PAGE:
Thursday, August 13, 2009

First Ever Observed Hypernova?

Supernovae, or stars that undergo a massive explosion, are extremely important in physics. Other then that fact that exploding stars are intrinsically cool, supernovae have many practical scientific uses such as determining distances in the universe.

Supernovae are also classified in several different ways. The most common are Types Ia, Ib, Ic and II. However, two new papers that hit ths arXivs today suggest a new type of supernova, called a hypernova, has just been discovered.

The paper 2003bg: The First Type IIb Hypernova linked above has this to say:
A signature of a high kinetic energy (more precisely, high kinetic energy per unit mass) is a spectrum with broad lines (Iwamoto et al. 1998, for example); in those cases where the total kinetic energy of expansion is shown to indeed be very high, the object has been dubbed a “hypernova.”...

Here we present optical and near-infrared observations obtained of SN 2003bg in the course of the “Carnegie Type II Supernova Survey” (CATS, hereafter). These data reveal that SN 2003bg is one of the first broad-lined SNe IIb ever observed...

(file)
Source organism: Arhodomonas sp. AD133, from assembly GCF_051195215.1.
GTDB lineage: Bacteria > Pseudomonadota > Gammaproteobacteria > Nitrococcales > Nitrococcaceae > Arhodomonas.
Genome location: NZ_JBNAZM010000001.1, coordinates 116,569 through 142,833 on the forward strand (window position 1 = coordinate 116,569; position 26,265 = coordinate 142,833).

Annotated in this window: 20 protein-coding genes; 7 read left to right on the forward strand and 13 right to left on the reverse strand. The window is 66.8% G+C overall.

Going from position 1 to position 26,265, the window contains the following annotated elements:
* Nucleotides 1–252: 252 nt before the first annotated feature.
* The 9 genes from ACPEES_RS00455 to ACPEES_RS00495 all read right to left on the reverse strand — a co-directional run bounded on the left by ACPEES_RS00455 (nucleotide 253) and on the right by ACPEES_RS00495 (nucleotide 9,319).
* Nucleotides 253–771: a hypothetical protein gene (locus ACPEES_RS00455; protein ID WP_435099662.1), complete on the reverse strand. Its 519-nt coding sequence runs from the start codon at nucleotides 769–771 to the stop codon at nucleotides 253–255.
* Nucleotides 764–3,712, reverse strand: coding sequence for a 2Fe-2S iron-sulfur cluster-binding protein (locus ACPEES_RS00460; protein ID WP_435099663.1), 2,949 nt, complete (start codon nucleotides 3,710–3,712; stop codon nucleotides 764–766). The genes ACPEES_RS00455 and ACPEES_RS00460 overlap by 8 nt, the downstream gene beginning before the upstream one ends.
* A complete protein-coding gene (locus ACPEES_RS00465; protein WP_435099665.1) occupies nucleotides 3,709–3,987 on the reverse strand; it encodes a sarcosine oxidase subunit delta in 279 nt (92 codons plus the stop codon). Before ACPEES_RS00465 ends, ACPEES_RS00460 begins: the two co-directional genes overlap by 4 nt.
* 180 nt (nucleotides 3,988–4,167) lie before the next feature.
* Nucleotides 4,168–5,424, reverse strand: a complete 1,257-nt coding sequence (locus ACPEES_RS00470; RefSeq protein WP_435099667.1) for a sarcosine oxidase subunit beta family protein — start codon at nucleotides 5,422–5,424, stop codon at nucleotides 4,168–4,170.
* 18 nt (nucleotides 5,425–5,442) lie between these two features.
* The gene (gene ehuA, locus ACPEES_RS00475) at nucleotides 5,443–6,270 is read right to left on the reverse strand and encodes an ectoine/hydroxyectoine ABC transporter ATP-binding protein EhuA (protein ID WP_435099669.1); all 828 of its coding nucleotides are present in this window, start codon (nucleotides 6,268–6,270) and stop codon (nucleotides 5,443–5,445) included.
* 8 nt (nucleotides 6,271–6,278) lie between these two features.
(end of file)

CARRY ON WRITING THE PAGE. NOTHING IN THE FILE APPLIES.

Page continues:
Detailed modeling of this supernova based on our data is presented in the accompanying paper by Mazzali et al. (2009), confirming the conclusion that SN 2003bg had very high kinetic energy of expansion and thus can legitimately be classified as a hypernova.
Just remember, as you read future text books, magazines and newspapers that one day may talk about things such as hypernovae, you heard about the first one ever discovered from this blog. :)

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